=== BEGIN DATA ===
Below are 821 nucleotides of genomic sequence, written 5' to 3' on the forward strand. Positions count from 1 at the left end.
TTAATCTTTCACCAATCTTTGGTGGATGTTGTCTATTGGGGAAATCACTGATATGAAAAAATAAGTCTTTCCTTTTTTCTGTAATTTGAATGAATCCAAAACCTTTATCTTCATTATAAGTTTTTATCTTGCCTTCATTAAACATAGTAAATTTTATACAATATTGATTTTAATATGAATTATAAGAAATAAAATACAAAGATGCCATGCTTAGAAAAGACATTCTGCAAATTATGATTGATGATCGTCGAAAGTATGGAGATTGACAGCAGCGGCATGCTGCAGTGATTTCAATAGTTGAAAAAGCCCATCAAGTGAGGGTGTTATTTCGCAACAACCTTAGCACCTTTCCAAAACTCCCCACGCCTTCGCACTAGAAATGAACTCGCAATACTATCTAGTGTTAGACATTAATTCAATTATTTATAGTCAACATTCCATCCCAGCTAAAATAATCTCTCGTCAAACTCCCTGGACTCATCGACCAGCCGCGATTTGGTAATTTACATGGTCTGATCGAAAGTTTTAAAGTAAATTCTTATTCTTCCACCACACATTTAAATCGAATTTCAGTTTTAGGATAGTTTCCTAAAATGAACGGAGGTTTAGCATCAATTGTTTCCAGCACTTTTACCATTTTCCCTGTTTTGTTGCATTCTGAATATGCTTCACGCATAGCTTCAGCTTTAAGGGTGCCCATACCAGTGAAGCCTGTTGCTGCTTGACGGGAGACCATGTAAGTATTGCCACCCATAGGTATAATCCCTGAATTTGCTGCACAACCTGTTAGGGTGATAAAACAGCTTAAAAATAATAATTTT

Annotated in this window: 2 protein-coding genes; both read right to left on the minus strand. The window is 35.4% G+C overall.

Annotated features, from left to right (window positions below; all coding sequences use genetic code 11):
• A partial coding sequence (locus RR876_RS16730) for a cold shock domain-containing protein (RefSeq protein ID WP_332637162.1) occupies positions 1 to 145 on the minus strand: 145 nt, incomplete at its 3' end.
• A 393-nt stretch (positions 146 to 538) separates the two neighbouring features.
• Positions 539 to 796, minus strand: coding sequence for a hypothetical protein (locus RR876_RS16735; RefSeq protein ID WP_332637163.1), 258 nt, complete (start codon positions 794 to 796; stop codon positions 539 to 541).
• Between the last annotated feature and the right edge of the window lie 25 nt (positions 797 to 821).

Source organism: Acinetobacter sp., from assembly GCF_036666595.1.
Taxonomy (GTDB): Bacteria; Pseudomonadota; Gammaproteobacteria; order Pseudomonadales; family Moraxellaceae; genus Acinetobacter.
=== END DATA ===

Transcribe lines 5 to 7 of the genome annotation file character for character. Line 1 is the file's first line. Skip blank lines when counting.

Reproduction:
• A partial coding sequence (locus RR876_RS16730) for a cold shock domain-containing protein (RefSeq protein ID WP_332637162.1) occupies positions 1 to 145 on the minus strand: 145 nt, incomplete at its 3' end.
• A 393-nt stretch (positions 146 to 538) separates the two neighbouring features.
• Positions 539 to 796, minus strand: coding sequence for a hypothetical protein (locus RR876_RS16735; RefSeq protein ID WP_332637163.1), 258 nt, complete (start codon positions 794 to 796; stop codon positions 539 to 541).